Ghosts by Dolly Alderton – review

Published by Penguin

Publication date – 22 July 2021

Source – review copy

Nina Dean has arrived at her early thirties as a successful food writer with loving friends and family, plus a new home and neighbourhood. When she meets Max, a beguiling romantic hero who tells her on date one that he’s going to marry her, it feels like all is going to plan.

A new relationship couldn’t have come at a better time – her thirties have not been the liberating, uncomplicated experience she was sold. Everywhere she turns, she is reminded of time passing and opportunities dwindling. Friendships are fading, ex-boyfriends are moving on and, worse, everyone’s moving to the suburbs. There’s no solace to be found in her family, with a mum who’s caught in a baffling mid-life makeover and a beloved dad who is vanishing in slow-motion into dementia.

To Ghost – to cut off all communication with someone without explanation.

Nina Dean has just turned 32. She is single, moderately successful and she thinks content enough. When she signs up for online dating she doesn’t expect much. Then she meets Max. Max who tells her he will marry her on their first date. Max who seems to sweep her off her feet. But is it all too good to be true?

Ghosts is a year in the life of Nina George Dean, food writer, friend, daughter and potential lover. Whilst content in her life she feels something is missing. Encouraged by her friend Lola, and lamenting the lack of opportunity to date in the methods of her twenties, she signs up for online dating. Lola guides her through the unwritten rules of swiping, responding to messages and reading between the lines of profiles. Nina examines this, becomes weary at the games to be played just to meet someone for a date.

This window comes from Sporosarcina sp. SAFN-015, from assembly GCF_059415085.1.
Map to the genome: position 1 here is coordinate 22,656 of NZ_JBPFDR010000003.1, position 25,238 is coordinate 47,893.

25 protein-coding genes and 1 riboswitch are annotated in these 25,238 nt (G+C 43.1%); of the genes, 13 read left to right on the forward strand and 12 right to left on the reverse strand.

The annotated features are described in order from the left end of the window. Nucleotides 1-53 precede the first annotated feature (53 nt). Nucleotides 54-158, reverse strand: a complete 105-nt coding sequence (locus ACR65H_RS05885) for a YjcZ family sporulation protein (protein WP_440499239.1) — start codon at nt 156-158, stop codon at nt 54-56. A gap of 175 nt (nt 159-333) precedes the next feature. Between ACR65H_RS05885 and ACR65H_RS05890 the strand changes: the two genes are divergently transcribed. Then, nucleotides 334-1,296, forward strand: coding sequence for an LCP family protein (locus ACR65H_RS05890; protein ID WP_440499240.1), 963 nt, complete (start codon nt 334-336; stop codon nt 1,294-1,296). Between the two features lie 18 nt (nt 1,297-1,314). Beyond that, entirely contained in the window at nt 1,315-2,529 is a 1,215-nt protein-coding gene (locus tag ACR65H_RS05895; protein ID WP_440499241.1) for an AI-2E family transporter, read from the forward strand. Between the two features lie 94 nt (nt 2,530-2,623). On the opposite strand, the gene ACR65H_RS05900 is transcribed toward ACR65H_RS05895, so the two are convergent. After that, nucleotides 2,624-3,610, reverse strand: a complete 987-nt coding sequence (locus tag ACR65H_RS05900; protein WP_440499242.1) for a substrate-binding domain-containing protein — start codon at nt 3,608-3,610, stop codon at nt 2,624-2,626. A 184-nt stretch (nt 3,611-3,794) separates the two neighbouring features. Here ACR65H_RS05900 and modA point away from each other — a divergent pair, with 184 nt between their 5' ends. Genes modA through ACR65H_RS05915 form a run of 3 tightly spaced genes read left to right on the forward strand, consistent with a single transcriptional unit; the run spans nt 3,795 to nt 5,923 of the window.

Having not been in the position of dating during my thirties, it was interesting to see the viewpoint of women navigating the mine-field of online dating, albeit in a fictionalised form.

Whilst there is ghosting in the modern sense of dating there are other ghosts that Nina must exorcise. Whilst she has adjusted to moving from lover to best friend with her ex-boyfriend, Joe and has to come to terms with the fact he is different with his new girlfriend. Nina comments at one point that his girlfriend is benefitting from all the nagging she did. She is also dealing with her dad’s declining health, haunted by the father she remembers and the memories she unearths to help him through his dementia.

There is some humour though it comes from, and is often directed towards, Nina’s friend Lola. Having swam in the dating waters for a while, Lola is depicted as almost desperate to partner up. She is however a point of strength for Nina. Nina isn’t that complimentary to those friends who have found partners, which is perhaps contradictory to her position for that year of the book to her want to find love. She’s not impressed that her best friend, Katherine, wants to move out of London. She feels left behind because she sees their conversation as one-sided. Yet during their interactions the reader doesn’t see Nina make more than a cursory effort at understanding the life changes involved in having children, and the restrictions that they inevitably put on new parents time or how priorities have to change, no matter the intentions before becoming pregnant. She looks at her friend and sees her as happy, so doesn’t ask if she is and then resents that Katherine doesn’t ask Nina how she herself is feeling. Nina has in essence decided to ghost Katherine, without really realising it, intent on cutting ties without a thought of how that would effect the severed person on the other side.

A modern take on (not) finding love, this is more about finding comfort in who you are and ensuring the people that surround you are the ones who you really love, romantically or not.


2 Comments Add yours

  1. I’m not sure about this one – Nina sounds really self-involved. Is she massively irritating or do you end up liking her in the end?


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